Publications by authors named "Egla C Rabinovich"

2 Publications

  • Page 1 of 1

Proposed outcome measures for prospective clinical trials in juvenile idiopathic arthritis-associated uveitis: a consensus effort from the multinational interdisciplinary working group for uveitis in childhood.

Arthritis Care Res (Hoboken) 2012 Sep;64(9):1365-72

University of Duisburg Essen, Muenster, Germany.

Objective: To develop a set of core outcome measures for use in randomized controlled trials (RCTs) and longitudinal observational studies in juvenile idiopathic arthritis (JIA)-associated uveitis.

Methods: The literature relating to outcome measures used in studies of uveitis in childhood and adolescence was reviewed. A set of core outcomes and domains was established using the Delphi process. This was reviewed by a representative multinational interdisciplinary working group. Nominal group technique consensus was reached on face and content validity of the range and content of the domains. The outcomes and the appropriate instruments for uveitis trials were adapted to the age ranges of patients with JIA-associated uveitis.

Results: Consensus was reached that data should be reported at defined time points in longitudinal studies with patients stratified by prognostic markers. Visual acuity testing should be age appropriate. The severity of uveitis (measured as anterior chamber cell grade) and duration of active inflammation should be documented. Visually significant structural complications should be recorded and quantified with standard measures. The responses to treatment and corticosteroid-sparing effects of treatment should be documented. Patient-reported disease activity and age-specific uveitis-related quality of life should be reported using appropriate questionnaires.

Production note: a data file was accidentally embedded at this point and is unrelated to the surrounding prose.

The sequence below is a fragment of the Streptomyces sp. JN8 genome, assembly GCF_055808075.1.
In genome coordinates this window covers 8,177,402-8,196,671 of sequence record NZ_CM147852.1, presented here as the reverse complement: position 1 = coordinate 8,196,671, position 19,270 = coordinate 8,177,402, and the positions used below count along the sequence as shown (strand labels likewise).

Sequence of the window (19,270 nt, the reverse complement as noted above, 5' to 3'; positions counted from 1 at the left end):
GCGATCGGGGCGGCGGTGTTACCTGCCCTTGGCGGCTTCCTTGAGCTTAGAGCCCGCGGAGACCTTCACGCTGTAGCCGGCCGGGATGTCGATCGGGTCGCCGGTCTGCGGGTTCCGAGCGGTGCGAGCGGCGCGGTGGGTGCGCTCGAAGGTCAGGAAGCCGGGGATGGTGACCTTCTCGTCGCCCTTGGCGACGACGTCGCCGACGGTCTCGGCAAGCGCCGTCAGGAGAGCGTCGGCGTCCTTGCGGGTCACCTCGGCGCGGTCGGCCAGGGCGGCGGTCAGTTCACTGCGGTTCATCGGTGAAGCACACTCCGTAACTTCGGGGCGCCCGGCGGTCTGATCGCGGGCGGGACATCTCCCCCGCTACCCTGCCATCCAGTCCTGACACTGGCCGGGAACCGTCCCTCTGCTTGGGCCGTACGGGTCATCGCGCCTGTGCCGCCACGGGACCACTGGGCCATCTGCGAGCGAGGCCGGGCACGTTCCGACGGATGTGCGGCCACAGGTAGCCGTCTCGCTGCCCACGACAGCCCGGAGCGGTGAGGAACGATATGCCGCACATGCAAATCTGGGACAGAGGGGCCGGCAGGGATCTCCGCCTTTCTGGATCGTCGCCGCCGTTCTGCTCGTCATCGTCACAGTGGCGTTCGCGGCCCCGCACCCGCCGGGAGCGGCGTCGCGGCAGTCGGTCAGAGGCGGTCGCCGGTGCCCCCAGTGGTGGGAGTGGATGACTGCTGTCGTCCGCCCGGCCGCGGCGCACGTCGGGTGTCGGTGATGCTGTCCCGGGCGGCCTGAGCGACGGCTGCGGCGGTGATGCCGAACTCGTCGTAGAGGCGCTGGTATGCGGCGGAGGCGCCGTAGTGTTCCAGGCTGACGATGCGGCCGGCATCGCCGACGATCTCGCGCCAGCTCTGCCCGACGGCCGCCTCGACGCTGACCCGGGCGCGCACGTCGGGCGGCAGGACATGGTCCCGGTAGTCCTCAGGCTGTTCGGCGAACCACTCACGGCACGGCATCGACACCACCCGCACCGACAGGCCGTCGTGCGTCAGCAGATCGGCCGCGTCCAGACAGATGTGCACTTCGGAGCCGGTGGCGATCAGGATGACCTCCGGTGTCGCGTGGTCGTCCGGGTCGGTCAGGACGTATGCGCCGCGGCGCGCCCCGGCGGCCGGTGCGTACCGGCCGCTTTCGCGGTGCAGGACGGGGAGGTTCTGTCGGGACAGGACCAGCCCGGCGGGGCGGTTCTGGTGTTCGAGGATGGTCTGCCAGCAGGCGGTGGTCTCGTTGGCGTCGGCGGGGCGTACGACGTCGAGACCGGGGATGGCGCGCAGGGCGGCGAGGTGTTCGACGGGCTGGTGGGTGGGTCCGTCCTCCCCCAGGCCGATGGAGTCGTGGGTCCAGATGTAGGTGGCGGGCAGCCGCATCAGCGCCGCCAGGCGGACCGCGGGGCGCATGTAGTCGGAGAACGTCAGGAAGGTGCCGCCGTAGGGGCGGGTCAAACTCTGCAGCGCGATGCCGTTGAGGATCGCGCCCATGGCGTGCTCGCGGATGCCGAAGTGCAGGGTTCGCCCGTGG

Conclusion: The proposed outcome measures in JIA-associated uveitis should aid in the standardization and comparison of future RCTs of the treatment regimens for this disease. The proposed outcome measures will be verified in a prospective validation study.
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September 2012

The localized scleroderma skin severity index and physician global assessment of disease activity: a work in progress toward development of localized scleroderma outcome measures.

J Rheumatol 2009 Dec 15;36(12):2819-29. Epub 2009 Oct 15.

Division of Rheumatology, Children's Hospital of Pittsburgh and University of Pittsburgh School of Medicine, Pittsburgh, Pennsylvania, USA.

Objective: To develop and evaluate a Localized Scleroderma (LS) Skin Severity Index (LoSSI) and global assessments' clinimetric property and effect on quality of life (QOL).

Methods: A 3-phase study was conducted. The first phase involved 15 patients with LS and 14 examiners who assessed LoSSI [surface area (SA), erythema (ER), skin thickness (ST), and new lesion/extension (N/E)] twice for inter/intrarater reliability. Patient global assessment of disease severity (PtGA-S) and Children's Dermatology Life Quality Index (CDLQI) were collected for intrarater reliability evaluation. The second phase was aimed to develop clinical determinants for physician global assessment of disease activity (PhysGA-A) and to assess its content validity. The third phase involved 2 examiners assessing LoSSI and PhysGA-A on 27 patients. Effect of training on improving reliability/validity and sensitivity to change of the LoSSI and PhysGA-A was determined.

Results: Interrater reliability was excellent for ER [intraclass correlation coefficient (ICC) 0.71], ST (ICC 0.70), LoSSI (ICC 0.80), and PhysGA-A (ICC 0.90) but poor for SA (ICC 0.35); thus, LoSSI was modified to mLoSSI. Examiners' experience did not affect the scores, but training/practice improved reliability. Intrarater reliability was excellent for ER, ST, and LoSSI (Spearman's rho = 0.71-0.89) and moderate for SA. PtGA-S and CDLQI showed good intrarater agreement (ICC 0.63 and 0.80). mLoSSI correlated moderately with PhysGA-A and PtGA-S. Both mLoSSI and PhysGA-A were sensitive to change following therapy.

Conclusion: mLoSSI and PhysGA-A are reliable and valid tools for assessing LS disease severity and show high sensitivity to detect change over time. These tools are feasible for use in routine clinical practice. They should be considered for inclusion in a core set of LS outcome measures for clinical trials.
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December 2009